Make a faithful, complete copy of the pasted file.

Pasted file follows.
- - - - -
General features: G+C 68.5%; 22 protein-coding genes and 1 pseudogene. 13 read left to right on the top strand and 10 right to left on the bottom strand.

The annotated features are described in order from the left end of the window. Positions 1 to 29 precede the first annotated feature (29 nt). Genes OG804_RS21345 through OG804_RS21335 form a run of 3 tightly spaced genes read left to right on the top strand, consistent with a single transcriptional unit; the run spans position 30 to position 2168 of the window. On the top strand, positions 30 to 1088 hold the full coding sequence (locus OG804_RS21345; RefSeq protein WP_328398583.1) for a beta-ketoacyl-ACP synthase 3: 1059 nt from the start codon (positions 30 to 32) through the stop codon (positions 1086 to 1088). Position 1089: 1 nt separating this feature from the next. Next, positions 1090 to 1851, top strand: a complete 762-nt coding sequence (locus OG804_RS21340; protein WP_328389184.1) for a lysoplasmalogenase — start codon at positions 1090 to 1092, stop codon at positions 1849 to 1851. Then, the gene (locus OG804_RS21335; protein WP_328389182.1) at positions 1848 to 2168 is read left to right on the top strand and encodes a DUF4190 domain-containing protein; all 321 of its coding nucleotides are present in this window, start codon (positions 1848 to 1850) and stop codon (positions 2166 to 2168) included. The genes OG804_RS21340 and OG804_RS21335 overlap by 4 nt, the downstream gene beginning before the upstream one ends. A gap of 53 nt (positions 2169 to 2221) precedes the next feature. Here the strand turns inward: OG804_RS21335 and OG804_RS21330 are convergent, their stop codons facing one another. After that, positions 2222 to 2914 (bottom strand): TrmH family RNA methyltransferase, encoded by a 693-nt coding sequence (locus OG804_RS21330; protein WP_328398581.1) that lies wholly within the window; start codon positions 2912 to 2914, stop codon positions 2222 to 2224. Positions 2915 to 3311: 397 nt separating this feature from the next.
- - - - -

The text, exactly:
General features: G+C 68.5%; 22 protein-coding genes and 1 pseudogene. 13 read left to right on the top strand and 10 right to left on the bottom strand.

The annotated features are described in order from the left end of the window. Positions 1 to 29 precede the first annotated feature (29 nt). Genes OG804_RS21345 through OG804_RS21335 form a run of 3 tightly spaced genes read left to right on the top strand, consistent with a single transcriptional unit; the run spans position 30 to position 2168 of the window. On the top strand, positions 30 to 1088 hold the full coding sequence (locus OG804_RS21345; RefSeq protein WP_328398583.1) for a beta-ketoacyl-ACP synthase 3: 1059 nt from the start codon (positions 30 to 32) through the stop codon (positions 1086 to 1088). Position 1089: 1 nt separating this feature from the next. Next, positions 1090 to 1851, top strand: a complete 762-nt coding sequence (locus OG804_RS21340; protein WP_328389184.1) for a lysoplasmalogenase — start codon at positions 1090 to 1092, stop codon at positions 1849 to 1851. Then, the gene (locus OG804_RS21335; protein WP_328389182.1) at positions 1848 to 2168 is read left to right on the top strand and encodes a DUF4190 domain-containing protein; all 321 of its coding nucleotides are present in this window, start codon (positions 1848 to 1850) and stop codon (positions 2166 to 2168) included. The genes OG804_RS21340 and OG804_RS21335 overlap by 4 nt, the downstream gene beginning before the upstream one ends. A gap of 53 nt (positions 2169 to 2221) precedes the next feature. Here the strand turns inward: OG804_RS21335 and OG804_RS21330 are convergent, their stop codons facing one another. After that, positions 2222 to 2914 (bottom strand): TrmH family RNA methyltransferase, encoded by a 693-nt coding sequence (locus OG804_RS21330; protein WP_328398581.1) that lies wholly within the window; start codon positions 2912 to 2914, stop codon positions 2222 to 2224. Positions 2915 to 3311: 397 nt separating this feature from the next.